The excitement in the room is palpable as the teachers prepare for the conference opening. It is always so awesome to me to think about the number of teachers who give up a week of their precious summer to learn and grow. But in reality, as someone who has a history of being a “conference junkie” myself, I know that these conferences are the juice in my batteries. These brief days filled with learning and collegiality are what I depend on to get me through those long days of winter when the students are sleep-deprived and I’m sunlight-deprived and the shiny luster of the wax on the hallway floors has worn off. So three cheers to all of the teachers who are here to learn and grow! And if you are not here, follow along here and on twitter and learn along with us!
Bill VanPatten gave a great opening keynote! Although it was a stretch for my tiny brain on only one cup of coffee, Bill does a great job of being one of the most down-to-earth divas you’ll ever meet.
Bill tells us: Without principles, you are just taking stabs in the dark.
Bill has boiled language teaching down to 7 principles. Today he focused on 2.
The 7 principles are:
- Language is too complex and abstract to teach and learn explicitly. Language is not SUBJECT MATTER.
- Need a definition of communication
- Acquisition is severely constrained by internal and external factors
- Instructor’s job=level appropriate input
- Tasks form backbone of curriculum
- Focus on form just be input based/ meaning based
- Assessment should match learning and teaching
Language is a mental representation.
Components of language:
- it is implicit / unconscious
- It is abstract
- It is complex
BVP’s examples of “correct use of language” are pure entertainment for all these language nerds. He really drives home the complexity of language. He tells us: Rules provided by books and teachers aren’t actual rules. Rules aren’t real. Rules do little to nothing. Rules cannot become mental representation. Acquisition cannot happen by explanation and practice.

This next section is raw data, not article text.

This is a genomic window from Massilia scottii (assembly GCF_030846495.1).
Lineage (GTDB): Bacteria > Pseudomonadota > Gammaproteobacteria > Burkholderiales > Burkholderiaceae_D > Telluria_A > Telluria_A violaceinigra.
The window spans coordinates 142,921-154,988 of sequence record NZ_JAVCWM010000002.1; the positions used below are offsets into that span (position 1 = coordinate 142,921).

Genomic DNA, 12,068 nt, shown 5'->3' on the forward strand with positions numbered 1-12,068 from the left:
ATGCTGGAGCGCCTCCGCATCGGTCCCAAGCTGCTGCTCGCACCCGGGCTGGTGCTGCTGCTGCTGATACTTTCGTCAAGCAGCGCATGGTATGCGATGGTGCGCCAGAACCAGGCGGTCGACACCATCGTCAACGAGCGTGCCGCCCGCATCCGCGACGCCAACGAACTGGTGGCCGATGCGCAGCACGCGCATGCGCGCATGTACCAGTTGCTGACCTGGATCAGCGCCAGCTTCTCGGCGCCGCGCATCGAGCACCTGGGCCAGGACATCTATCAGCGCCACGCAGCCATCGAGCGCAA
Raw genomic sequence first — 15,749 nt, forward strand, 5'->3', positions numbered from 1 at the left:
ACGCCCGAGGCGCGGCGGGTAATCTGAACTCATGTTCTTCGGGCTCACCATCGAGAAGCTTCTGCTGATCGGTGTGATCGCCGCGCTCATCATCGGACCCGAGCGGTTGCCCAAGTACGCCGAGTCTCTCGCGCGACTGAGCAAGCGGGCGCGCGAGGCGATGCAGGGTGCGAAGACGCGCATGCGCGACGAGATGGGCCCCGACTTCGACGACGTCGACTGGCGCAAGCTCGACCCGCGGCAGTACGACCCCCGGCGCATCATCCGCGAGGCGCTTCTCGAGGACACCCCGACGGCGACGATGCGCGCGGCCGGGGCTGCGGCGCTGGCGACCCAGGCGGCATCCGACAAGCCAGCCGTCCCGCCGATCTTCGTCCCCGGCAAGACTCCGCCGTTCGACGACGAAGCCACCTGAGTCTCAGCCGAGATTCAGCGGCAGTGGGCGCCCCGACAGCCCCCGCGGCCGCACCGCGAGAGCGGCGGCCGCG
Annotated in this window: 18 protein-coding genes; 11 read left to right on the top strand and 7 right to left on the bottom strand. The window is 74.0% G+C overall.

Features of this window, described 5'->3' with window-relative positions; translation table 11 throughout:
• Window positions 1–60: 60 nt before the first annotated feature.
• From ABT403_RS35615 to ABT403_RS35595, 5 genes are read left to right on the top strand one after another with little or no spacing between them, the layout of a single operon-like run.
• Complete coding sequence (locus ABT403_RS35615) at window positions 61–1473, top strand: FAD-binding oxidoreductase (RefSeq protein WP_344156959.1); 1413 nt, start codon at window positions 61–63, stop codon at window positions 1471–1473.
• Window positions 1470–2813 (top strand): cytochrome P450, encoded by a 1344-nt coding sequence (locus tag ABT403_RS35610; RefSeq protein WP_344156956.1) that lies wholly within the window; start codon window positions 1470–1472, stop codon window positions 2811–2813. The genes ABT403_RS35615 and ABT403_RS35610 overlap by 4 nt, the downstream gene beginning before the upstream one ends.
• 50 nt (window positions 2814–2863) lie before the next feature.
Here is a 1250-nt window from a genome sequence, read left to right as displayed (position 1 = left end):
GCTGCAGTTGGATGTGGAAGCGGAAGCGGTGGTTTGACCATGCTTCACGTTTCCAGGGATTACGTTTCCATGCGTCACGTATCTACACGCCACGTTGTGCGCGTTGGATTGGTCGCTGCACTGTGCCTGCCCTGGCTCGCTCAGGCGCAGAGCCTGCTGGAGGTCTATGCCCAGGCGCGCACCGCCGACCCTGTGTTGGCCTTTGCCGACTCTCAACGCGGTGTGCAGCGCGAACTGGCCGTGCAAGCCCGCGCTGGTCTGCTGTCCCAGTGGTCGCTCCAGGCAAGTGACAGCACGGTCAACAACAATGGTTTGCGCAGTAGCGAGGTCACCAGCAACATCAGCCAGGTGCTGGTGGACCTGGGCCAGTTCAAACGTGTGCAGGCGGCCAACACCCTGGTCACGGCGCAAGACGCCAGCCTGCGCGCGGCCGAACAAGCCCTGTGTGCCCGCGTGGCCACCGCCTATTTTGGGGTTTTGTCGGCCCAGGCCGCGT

We then moved on to a definition of communication.
- Meaning is central to communication
- Meaning is context dependent
- Communication is always wrapped up in communication
Why do people interact?
Audience: Inform, negotiate, request, connect, kill time
- Psycho-social – to establish/maintain relationships
- Cognitive-informational – to accomplish something
On classroom context Bill says: Classrooms are limited contexts. We cannot make the classroom like the outside world. The classroom is a real context, but it is just limited. The participants are teachers and students. We need to not try to make the classroom something that it is not. Communication is the expression AND interpretation of meaning. Students’ job early on is just to interpret (input). Expression (output) comes later. Learners acquire as active interpreters of meaning.
Our definition of communication informs EVERYTHING we do as teachers.
STOP TEACHING LANGUAGE. You are a “meaning maker” in class.
Based on the audience response, Bill is preaching to the choir. It was awesome!
Written by Kristy Placido
Kristy Placido is a high school Spanish teacher, iFLT presenter, and the author of several novels for Spanish students. You may connect with her on twitter @placido or follow her personal blog at kplacido.com.